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Illinois’ violence interruption programs save lives

They should receive more tax dollars

Rich Miller
Rich Miller

The Chicago Police Department reported last week that the number of people murdered in the city fell 10 percent during the first four months of 2019 compared to last year during the same period.

While that’s good news and part of a two-year downward trend, lost in much of the coverage was a worrisome murder spike in the month of April.

The Chicago Sun-Times counted 62 Chicago homicides in April, up from 37 in April of last year and 48 in April 2017.

It’s too early to tell whether this is an aberration or a trend. The city’s mayor-elect, Lori Lightfoot, has been busily meeting with law enforcement officials over the past several days in an attempt to develop a plan before she takes office on May 20 and before summer starts, when street violence tends to increase as the weather warms.

Gov. J.B. Pritzker spent over a year on the campaign trail talking about his strong belief that violence is a public health issue. I happen to agree with him on this. We cannot police ourselves completely out of this problem.

Violence often spreads like a disease, and research has shown when it’s treated as such, the contagion can be slowed or even halted.

As an integral part of treating violence as a public health issue, Pritzker touted his support for violence interruption programs, which do things like mediate conflicts between rival individuals and groups and try to prevent retaliations from spiraling out of control.

After then-Gov. Bruce Rauner blamed the city’s crime problem on the lack of jobs and even illegal immigrants, Pritzker countered during a debate last October by laying at least some of the blame at Rauner’s feet.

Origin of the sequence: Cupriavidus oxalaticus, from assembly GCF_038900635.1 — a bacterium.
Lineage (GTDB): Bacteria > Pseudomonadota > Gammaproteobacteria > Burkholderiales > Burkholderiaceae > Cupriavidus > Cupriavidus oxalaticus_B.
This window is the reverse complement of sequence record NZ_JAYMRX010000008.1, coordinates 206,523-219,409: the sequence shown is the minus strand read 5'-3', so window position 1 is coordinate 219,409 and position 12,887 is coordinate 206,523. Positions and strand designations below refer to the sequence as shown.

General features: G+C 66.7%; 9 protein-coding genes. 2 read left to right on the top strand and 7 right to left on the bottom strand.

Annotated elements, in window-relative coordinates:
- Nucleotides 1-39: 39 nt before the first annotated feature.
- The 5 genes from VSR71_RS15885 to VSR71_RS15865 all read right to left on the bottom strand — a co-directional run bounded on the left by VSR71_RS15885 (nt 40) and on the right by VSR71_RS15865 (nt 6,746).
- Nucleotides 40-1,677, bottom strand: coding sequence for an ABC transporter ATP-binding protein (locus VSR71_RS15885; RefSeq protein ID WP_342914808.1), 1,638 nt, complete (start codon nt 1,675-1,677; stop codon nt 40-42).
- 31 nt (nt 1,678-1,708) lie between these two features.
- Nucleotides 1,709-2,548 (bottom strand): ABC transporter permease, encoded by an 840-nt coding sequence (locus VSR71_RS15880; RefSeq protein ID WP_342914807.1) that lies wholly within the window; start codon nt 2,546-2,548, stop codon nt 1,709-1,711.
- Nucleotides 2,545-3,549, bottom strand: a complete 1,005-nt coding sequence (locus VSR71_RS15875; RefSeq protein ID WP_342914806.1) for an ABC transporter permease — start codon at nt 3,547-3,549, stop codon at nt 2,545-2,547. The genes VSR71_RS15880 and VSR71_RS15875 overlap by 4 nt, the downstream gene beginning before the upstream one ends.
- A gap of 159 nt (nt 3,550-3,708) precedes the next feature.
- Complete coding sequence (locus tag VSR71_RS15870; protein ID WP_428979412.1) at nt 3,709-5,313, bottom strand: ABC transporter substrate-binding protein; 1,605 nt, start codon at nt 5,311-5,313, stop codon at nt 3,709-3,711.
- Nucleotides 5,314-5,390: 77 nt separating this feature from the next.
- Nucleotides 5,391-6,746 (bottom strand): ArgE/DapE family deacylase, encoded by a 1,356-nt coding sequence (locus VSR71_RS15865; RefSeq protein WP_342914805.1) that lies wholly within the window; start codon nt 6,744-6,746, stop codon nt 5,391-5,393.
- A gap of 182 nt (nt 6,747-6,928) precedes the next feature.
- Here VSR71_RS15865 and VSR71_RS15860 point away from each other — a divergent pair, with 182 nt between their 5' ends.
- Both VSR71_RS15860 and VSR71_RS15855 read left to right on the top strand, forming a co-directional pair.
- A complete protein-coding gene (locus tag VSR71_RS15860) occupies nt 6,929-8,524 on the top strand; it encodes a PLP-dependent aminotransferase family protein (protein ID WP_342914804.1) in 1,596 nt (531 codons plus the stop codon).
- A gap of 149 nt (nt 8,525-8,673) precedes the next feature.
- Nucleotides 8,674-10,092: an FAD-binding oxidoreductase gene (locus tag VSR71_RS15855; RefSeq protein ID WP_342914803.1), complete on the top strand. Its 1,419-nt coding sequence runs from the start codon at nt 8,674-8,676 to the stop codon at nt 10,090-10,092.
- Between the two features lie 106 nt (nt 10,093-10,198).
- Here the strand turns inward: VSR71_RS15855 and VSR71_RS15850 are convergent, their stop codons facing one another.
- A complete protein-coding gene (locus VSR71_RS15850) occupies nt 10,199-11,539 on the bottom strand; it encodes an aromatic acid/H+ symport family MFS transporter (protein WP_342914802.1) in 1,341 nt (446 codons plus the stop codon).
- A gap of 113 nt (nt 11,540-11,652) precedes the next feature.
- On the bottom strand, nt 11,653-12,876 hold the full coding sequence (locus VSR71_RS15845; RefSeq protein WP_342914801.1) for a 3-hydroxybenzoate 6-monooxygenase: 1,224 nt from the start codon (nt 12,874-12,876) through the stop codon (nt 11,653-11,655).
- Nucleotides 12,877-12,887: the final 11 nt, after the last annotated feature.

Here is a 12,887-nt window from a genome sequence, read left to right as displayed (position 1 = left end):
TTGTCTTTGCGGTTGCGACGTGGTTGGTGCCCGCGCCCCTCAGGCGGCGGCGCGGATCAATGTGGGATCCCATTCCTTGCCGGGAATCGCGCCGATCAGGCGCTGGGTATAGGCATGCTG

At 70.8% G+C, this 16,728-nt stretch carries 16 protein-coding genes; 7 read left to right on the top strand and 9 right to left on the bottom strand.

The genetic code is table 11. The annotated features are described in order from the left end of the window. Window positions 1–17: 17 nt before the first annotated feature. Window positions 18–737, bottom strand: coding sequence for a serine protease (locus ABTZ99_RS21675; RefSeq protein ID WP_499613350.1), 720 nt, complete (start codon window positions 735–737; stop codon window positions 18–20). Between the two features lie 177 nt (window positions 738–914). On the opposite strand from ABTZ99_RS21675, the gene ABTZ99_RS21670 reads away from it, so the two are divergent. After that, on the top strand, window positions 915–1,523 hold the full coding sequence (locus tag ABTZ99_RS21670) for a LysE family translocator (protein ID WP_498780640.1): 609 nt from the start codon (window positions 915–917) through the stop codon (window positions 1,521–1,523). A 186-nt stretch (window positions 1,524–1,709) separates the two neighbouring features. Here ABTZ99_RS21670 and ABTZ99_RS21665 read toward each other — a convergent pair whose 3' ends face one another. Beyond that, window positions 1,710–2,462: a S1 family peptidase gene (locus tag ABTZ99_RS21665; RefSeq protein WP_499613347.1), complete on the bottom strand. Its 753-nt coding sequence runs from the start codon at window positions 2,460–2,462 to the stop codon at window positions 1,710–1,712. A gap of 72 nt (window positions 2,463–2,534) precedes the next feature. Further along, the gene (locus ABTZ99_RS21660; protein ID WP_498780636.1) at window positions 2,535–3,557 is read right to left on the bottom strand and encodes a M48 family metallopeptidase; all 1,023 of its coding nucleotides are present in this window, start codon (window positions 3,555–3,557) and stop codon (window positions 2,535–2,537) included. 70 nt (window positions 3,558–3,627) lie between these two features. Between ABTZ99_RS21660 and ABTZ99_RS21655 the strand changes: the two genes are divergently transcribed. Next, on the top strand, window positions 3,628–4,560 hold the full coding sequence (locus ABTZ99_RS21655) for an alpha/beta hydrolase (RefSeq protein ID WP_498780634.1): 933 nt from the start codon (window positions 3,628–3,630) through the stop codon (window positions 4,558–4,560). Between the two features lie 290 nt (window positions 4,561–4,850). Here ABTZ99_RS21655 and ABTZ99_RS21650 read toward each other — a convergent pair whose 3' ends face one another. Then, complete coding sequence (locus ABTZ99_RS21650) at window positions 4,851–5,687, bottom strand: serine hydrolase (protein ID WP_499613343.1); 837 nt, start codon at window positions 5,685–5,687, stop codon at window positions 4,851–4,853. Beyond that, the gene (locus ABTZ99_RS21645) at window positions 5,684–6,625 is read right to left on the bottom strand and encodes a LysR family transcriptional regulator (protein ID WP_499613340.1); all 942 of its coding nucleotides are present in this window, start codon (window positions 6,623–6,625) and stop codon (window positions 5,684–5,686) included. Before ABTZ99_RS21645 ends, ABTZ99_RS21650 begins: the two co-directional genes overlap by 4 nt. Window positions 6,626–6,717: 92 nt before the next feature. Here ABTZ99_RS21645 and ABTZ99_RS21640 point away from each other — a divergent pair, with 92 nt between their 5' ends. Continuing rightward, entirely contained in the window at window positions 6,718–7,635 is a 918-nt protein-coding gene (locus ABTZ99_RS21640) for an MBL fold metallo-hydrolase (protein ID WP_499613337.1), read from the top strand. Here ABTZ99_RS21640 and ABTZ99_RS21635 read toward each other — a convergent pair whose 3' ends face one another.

“Gun violence across the state of Illinois has gone up in the very same period that Gov. Rauner refused to compromise on a budget,” Pritzker said during the debate. “So many of the violence interruption services, human services that people have as their last vestige of connection with civilization, have gone away.”

Indeed, the General Assembly had appropriated $4.7 million for violence interruption programs in Fiscal Year 2015, Rauner’s first year in office. But Gov. Rauner stopped spending that money and then nothing was appropriated for the following fiscal year, which began July 1.

Shootings spiked almost immediately.

In all of 2014, before Gov. Rauner took office, 415 people were murdered in Chicago. Rauner, who didn’t recognize the connection between violence and public health, was inaugurated in January 2015, and the number of murders rose to 468.

The city saw another huge increase in violence in 2016, with murders soaring to 750.

But violence prevention funding was mostly restored after taxes were raised over Rauner’s July 2017 veto. The murder rate began to decline, dropping to 650.

Not all of this trend can be attributed to violence interruption services, of course. But the one Chicago community that managed to secure non-state violence interruption funding in 2015 was the only one spared from that year’s bloody surge in killings.

On his first full day in office this past January, Gov. Pritzker told reporters he wanted to expand violence interruption programs.

“Those programs have been decimated across the state. And so we should be focusing on interrupting violence as much as possible,” Pritzker said.

And as he approached his first 100 days in office, Pritzker told ABC 7’s Craig Wall: “The fact is violence interruption programs addressing the issues that prevent violence before it occurs, that’s the most effective thing that we can do.”

Pritzker also touted an increase in anti-violence funding during his February budget address. “This budget adds funds for community-based violence interruption,” he told lawmakers.

The governor never actually said how much he was proposing to add to the program, but it turns out his requested increase is a mere $2 million.

Every little bit helps, obviously, and nobody is complaining yet, but the money doesn’t appear to match the governor’s soaring rhetoric.

When I asked the administration why more wasn’t appropriated, I was told there just isn’t enough available state money to go around to fund all of the things the governor wants to do, ergo his push for a graduated income tax.

Pritzker is right that these programs work, and Chicago isn’t the only Illinois city that has benefited from them over the years. Somehow, we need to find a way to do more.

Note to readers: Rich Miller also publishes Capitol Fax, a daily political newsletter, and

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